Earth Day 2013 marks a special day in itself for millions of people around the globe who care about the environment, and in many ways, for UNEP a countdown to World Environment Day on 5 June which offers another opportunity to mobilize in support of a sustainable century.
Earth Day this year is focusing on Faces of Climate Change - an important public awareness raising exercise given that by 2015 nations have pledged to agree on a new and inclusive UN treaty to deal with the seemingly inexorable build-up of greenhouse gases in the atmosphere and all the rising risks for countries and communities across the globe.
World Environment Day 2013, whose global host will be the government and people of Mongolia, is focused on the new UNEP and UN Food and Agricultural Organization (FAO) campaign Think-Eat-Save: Reduce Your Foodprint which is aimed at cutting the at least one third of all food produced that never makes it from the farm to the fork.
Different issues, but both connected: Every loss and waste of food represents a loss of the energy involved in growing the food in the first place, and the fuel spent needlessly on transporting produce from farms to shops and homes, often across the globe. Meanwhile small but significant amounts of methane – a powerful greenhouse gas - are linked to food thrown away into the globe's landfills set aside emissions linked with livestock and forests cleared for food that is never eaten.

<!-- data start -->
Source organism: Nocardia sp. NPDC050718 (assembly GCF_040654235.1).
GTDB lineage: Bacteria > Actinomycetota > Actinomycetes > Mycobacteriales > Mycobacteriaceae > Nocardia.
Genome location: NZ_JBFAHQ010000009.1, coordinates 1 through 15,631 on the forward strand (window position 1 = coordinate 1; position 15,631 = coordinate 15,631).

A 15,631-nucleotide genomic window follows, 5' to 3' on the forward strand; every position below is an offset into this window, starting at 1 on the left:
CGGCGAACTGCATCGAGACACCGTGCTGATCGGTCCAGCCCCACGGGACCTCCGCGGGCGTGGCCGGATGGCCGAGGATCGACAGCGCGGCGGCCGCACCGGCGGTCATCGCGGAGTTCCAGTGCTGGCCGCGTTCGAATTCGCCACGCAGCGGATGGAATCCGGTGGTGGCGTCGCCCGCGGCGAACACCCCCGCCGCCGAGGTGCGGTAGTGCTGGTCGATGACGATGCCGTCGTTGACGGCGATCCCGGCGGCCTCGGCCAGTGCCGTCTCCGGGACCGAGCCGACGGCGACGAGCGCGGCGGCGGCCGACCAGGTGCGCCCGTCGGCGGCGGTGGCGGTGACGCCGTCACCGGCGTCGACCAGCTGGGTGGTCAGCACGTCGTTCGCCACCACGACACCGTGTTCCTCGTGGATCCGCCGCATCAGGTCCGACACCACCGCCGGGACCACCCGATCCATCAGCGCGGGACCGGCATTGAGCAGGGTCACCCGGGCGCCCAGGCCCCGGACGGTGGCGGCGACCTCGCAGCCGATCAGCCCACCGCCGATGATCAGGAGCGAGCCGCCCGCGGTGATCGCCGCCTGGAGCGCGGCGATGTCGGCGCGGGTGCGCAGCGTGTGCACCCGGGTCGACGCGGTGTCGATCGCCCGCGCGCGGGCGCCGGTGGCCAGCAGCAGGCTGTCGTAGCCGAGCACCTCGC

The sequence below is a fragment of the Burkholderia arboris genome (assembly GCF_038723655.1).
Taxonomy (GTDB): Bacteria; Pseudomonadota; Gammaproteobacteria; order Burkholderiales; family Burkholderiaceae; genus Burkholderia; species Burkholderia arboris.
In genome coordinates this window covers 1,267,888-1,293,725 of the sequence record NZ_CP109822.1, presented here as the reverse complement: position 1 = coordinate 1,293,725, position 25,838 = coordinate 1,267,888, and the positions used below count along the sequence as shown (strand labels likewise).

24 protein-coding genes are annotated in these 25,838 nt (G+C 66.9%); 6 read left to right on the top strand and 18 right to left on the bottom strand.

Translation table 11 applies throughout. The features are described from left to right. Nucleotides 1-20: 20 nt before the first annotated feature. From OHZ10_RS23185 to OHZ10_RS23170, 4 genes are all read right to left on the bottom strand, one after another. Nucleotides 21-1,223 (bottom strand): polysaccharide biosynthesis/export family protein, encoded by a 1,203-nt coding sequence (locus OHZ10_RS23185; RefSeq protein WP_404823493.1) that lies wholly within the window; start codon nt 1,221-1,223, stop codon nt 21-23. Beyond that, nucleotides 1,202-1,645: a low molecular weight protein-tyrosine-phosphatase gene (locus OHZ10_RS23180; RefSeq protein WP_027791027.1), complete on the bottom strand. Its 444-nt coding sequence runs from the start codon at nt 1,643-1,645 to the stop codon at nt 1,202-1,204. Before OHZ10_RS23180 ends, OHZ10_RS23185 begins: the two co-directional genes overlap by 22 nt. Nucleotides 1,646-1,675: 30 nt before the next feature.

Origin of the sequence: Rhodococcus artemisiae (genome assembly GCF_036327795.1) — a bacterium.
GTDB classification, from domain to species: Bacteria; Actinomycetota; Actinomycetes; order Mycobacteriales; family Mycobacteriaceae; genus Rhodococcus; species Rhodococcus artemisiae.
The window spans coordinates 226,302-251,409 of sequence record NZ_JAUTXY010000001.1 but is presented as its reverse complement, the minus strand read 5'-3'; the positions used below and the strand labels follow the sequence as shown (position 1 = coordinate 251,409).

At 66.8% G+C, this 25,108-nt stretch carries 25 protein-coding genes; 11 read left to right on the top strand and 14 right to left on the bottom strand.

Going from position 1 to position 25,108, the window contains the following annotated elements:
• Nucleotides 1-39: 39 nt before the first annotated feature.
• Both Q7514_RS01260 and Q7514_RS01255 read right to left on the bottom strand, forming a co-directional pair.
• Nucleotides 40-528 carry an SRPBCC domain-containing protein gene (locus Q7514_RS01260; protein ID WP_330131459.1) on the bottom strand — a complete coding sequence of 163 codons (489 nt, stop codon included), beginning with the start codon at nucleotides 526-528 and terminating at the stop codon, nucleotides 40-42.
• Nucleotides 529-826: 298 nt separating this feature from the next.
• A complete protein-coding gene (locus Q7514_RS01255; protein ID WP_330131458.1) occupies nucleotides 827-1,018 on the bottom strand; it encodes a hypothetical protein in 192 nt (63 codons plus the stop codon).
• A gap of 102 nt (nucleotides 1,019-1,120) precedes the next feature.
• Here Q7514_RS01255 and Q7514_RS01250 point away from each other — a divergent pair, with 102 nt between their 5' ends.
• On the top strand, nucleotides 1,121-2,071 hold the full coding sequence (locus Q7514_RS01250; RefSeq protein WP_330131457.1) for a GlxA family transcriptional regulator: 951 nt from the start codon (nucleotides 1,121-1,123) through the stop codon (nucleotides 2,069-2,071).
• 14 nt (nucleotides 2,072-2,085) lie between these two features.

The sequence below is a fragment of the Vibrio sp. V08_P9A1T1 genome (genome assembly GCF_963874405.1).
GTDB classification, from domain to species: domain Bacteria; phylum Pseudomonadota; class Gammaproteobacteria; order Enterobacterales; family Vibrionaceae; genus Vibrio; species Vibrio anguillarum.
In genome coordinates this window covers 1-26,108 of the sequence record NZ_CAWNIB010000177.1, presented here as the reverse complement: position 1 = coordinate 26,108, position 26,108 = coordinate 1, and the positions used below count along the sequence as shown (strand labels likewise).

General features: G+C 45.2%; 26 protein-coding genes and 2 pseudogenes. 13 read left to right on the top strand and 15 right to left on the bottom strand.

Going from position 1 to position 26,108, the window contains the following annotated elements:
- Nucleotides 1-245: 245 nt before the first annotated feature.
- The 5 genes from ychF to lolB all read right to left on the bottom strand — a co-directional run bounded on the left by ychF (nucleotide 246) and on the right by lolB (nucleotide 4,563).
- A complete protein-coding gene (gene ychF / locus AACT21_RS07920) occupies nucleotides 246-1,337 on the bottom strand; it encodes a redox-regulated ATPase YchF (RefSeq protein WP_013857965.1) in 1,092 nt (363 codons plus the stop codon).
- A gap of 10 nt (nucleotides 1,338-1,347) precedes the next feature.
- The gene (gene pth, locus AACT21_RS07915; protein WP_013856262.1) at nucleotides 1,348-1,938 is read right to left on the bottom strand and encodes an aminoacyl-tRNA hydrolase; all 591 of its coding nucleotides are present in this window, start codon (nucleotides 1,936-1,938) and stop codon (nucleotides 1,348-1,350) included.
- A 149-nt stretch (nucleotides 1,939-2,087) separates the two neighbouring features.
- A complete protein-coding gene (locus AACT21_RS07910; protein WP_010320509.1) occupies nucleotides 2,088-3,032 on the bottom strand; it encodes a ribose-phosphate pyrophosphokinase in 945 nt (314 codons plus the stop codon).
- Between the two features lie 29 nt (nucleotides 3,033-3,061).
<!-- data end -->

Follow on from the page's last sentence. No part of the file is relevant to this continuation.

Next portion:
Mongolia is one of the fastest growing countries in the world and one that is aiming for a transition to a green economy and a green civilization - it is not a big waster or loser of food but the traditional and nomadic life of many of its people does have some ancient answers to the modern-day challenge of food waste.
The Mongol general Chinggis Khan and his troops utilized a traditional food called borts to gallop across Asia without depending on elaborate supply chains- borts is basically concentrated beef equal to the protein of an entire cow but condensed and ground down to the size of a human fist. This remarkable method of food preservation, without refrigeration, meant a meal equivalent to several steaks when the protein was shaved into hot water to make soup.
Earth Day and WED 2013 are linked as are the challenges and the opportunities for delivering economic growth and generating decent green jobs without pushing humanity's footing past planetary boundaries. Reducing food waste and food loss is an economic, ethical and environmental challenge as is climate change. Both need addressing urgently and in seeing the links we can deliver multiple benefits in line with the transition to a green economy in the context of sustainable development and poverty eradication.